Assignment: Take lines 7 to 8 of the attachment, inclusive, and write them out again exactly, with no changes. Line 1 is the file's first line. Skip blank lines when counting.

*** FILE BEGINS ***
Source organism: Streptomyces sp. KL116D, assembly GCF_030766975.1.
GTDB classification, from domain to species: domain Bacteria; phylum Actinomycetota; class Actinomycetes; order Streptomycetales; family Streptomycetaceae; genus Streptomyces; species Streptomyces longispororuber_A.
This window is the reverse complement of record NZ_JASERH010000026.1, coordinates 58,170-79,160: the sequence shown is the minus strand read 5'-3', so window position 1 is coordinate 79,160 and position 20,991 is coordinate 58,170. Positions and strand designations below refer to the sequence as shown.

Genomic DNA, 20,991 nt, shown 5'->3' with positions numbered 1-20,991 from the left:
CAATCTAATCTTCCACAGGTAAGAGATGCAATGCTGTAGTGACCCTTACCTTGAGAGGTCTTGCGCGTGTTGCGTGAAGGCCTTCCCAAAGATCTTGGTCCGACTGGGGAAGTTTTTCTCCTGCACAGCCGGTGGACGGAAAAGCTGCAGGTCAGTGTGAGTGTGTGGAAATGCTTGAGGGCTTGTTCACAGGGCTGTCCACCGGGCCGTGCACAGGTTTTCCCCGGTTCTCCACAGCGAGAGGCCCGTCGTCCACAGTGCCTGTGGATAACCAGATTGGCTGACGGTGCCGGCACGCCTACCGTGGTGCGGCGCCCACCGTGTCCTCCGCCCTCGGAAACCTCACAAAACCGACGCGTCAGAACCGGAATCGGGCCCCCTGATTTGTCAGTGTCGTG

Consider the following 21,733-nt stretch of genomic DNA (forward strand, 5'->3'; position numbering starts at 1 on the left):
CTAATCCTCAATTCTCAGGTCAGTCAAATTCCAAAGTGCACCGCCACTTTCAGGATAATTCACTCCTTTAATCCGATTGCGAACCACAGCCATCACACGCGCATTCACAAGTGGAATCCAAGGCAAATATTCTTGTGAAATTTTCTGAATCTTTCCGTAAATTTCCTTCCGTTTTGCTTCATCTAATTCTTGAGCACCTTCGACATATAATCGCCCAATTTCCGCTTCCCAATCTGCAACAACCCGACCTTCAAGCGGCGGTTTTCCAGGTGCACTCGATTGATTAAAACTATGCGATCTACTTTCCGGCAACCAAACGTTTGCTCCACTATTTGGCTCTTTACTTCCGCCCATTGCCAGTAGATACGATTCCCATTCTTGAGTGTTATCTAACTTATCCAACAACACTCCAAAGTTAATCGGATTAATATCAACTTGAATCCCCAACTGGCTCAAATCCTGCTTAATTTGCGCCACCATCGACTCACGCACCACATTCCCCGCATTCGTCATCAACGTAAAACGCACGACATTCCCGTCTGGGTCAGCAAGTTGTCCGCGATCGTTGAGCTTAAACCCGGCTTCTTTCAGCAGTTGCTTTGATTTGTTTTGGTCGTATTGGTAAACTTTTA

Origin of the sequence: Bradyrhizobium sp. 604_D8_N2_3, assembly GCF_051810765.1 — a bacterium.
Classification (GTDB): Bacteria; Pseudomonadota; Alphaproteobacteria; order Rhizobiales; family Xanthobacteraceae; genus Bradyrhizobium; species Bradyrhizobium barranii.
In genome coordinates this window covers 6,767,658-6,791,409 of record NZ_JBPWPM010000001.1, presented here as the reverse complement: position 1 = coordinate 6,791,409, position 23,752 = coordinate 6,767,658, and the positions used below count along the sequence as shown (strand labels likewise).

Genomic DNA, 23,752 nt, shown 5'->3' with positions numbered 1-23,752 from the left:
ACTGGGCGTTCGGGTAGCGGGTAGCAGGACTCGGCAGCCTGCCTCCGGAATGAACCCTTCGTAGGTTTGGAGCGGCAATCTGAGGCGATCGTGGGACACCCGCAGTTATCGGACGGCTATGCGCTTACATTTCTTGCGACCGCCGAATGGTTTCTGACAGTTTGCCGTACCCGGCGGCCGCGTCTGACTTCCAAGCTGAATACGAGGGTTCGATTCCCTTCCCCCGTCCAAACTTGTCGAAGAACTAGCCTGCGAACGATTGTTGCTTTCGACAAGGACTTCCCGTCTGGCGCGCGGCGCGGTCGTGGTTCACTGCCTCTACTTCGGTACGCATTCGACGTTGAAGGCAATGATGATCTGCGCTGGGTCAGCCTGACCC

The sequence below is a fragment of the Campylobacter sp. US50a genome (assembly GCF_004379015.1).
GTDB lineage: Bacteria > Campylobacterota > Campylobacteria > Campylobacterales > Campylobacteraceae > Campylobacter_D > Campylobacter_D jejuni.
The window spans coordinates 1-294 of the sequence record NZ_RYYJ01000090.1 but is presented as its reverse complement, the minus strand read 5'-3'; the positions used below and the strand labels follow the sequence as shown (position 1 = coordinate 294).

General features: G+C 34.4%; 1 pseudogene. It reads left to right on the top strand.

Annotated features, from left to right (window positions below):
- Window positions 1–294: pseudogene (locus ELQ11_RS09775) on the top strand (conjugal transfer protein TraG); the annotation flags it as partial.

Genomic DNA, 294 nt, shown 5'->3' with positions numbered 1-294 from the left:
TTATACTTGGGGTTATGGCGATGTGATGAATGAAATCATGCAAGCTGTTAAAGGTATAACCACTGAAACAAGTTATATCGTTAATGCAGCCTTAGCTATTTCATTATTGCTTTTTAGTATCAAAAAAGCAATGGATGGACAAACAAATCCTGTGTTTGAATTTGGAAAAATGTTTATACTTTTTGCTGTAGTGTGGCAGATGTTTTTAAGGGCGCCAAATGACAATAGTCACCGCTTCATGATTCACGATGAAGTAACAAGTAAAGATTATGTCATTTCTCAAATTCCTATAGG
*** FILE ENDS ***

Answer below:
CTAATCCTCAATTCTCAGGTCAGTCAAATTCCAAAGTGCACCGCCACTTTCAGGATAATTCACTCCTTTAATCCGATTGCGAACCACAGCCATCACACGCGCATTCACAAGTGGAATCCAAGGCAAATATTCTTGTGAAATTTTCTGAATCTTTCCGTAAATTTCCTTCCGTTTTGCTTCATCTAATTCTTGAGCACCTTCGACATATAATCGCCCAATTTCCGCTTCCCAATCTGCAACAACCCGACCTTCAAGCGGCGGTTTTCCAGGTGCACTCGATTGATTAAAACTATGCGATCTACTTTCCGGCAACCAAACGTTTGCTCCACTATTTGGCTCTTTACTTCCGCCCATTGCCAGTAGATACGATTCCCATTCTTGAGTGTTATCTAACTTATCCAACAACACTCCAAAGTTAATCGGATTAATATCAACTTGAATCCCCAACTGGCTCAAATCCTGCTTAATTTGCGCCACCATCGACTCACGCACCACATTCCCCGCATTCGTCATCAACGTAAAACGCACGACATTCCCGTCTGGGTCAGCAAGTTGTCCGCGATCGTTGAGCTTAAACCCGGCTTCTTTCAGCAGTTGCTTTGATTTGTTTTGGTCGTATTGGTAAACTTTTA

Origin of the sequence: Bradyrhizobium sp. 604_D8_N2_3, assembly GCF_051810765.1 — a bacterium.